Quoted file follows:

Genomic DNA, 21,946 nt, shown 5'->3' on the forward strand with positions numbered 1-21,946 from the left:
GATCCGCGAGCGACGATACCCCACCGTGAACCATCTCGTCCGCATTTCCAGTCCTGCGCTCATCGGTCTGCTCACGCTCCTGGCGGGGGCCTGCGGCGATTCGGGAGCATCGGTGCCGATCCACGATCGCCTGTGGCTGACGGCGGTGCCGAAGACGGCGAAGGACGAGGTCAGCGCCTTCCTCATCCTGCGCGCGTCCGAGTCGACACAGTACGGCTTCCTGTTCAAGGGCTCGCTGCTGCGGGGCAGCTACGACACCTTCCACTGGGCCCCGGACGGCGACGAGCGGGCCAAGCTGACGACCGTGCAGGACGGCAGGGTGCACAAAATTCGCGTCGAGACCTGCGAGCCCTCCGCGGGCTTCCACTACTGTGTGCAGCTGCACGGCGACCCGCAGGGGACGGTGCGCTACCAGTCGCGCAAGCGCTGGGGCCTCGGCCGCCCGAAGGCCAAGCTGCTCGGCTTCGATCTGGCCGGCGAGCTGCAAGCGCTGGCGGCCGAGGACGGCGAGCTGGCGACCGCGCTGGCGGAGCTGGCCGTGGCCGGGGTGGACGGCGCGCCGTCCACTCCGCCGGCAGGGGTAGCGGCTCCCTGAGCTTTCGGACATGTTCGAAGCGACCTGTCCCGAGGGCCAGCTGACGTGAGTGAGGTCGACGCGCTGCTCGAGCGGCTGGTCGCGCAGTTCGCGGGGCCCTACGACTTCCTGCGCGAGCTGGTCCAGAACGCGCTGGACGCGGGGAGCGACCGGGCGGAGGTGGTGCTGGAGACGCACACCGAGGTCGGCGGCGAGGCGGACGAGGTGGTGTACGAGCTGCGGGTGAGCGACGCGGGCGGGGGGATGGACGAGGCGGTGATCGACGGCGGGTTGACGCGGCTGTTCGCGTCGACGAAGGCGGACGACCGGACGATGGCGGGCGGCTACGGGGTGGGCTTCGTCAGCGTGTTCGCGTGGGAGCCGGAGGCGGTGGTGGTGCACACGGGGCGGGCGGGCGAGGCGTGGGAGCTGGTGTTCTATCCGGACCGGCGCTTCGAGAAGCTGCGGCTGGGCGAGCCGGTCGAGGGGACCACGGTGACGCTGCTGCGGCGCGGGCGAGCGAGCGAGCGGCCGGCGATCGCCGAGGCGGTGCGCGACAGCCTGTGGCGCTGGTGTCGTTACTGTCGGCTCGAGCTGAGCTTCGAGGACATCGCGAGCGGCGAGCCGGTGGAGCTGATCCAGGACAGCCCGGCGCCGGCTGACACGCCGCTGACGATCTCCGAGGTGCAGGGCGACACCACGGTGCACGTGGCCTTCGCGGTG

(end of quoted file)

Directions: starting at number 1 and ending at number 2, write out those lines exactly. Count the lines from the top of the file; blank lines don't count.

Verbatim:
Genomic DNA, 21,946 nt, shown 5'->3' on the forward strand with positions numbered 1-21,946 from the left:
GATCCGCGAGCGACGATACCCCACCGTGAACCATCTCGTCCGCATTTCCAGTCCTGCGCTCATCGGTCTGCTCACGCTCCTGGCGGGGGCCTGCGGCGATTCGGGAGCATCGGTGCCGATCCACGATCGCCTGTGGCTGACGGCGGTGCCGAAGACGGCGAAGGACGAGGTCAGCGCCTTCCTCATCCTGCGCGCGTCCGAGTCGACACAGTACGGCTTCCTGTTCAAGGGCTCGCTGCTGCGGGGCAGCTACGACACCTTCCACTGGGCCCCGGACGGCGACGAGCGGGCCAAGCTGACGACCGTGCAGGACGGCAGGGTGCACAAAATTCGCGTCGAGACCTGCGAGCCCTCCGCGGGCTTCCACTACTGTGTGCAGCTGCACGGCGACCCGCAGGGGACGGTGCGCTACCAGTCGCGCAAGCGCTGGGGCCTCGGCCGCCCGAAGGCCAAGCTGCTCGGCTTCGATCTGGCCGGCGAGCTGCAAGCGCTGGCGGCCGAGGACGGCGAGCTGGCGACCGCGCTGGCGGAGCTGGCCGTGGCCGGGGTGGACGGCGCGCCGTCCACTCCGCCGGCAGGGGTAGCGGCTCCCTGAGCTTTCGGACATGTTCGAAGCGACCTGTCCCGAGGGCCAGCTGACGTGAGTGAGGTCGACGCGCTGCTCGAGCGGCTGGTCGCGCAGTTCGCGGGGCCCTACGACTTCCTGCGCGAGCTGGTCCAGAACGCGCTGGACGCGGGGAGCGACCGGGCGGAGGTGGTGCTGGAGACGCACACCGAGGTCGGCGGCGAGGCGGACGAGGTGGTGTACGAGCTGCGGGTGAGCGACGCGGGCGGGGGGATGGACGAGGCGGTGATCGACGGCGGGTTGACGCGGCTGTTCGCGTCGACGAAGGCGGACGACCGGACGATGGCGGGCGGCTACGGGGTGGGCTTCGTCAGCGTGTTCGCGTGGGAGCCGGAGGCGGTGGTGGTGCACACGGGGCGGGCGGGCGAGGCGTGGGAGCTGGTGTTCTATCCGGACCGGCGCTTCGAGAAGCTGCGGCTGGGCGAGCCGGTCGAGGGGACCACGGTGACGCTGCTGCGGCGCGGGCGAGCGAGCGAGCGGCCGGCGATCGCCGAGGCGGTGCGCGACAGCCTGTGGCGCTGGTGTCGTTACTGTCGGCTCGAGCTGAGCTTCGAGGACATCGCGAGCGGCGAGCCGGTGGAGCTGATCCAGGACAGCCCGGCGCCGGCTGACACGCCGCTGACGATCTCCGAGGTGCAGGGCGACACCACGGTGCACGTGGCCTTCGCGGTG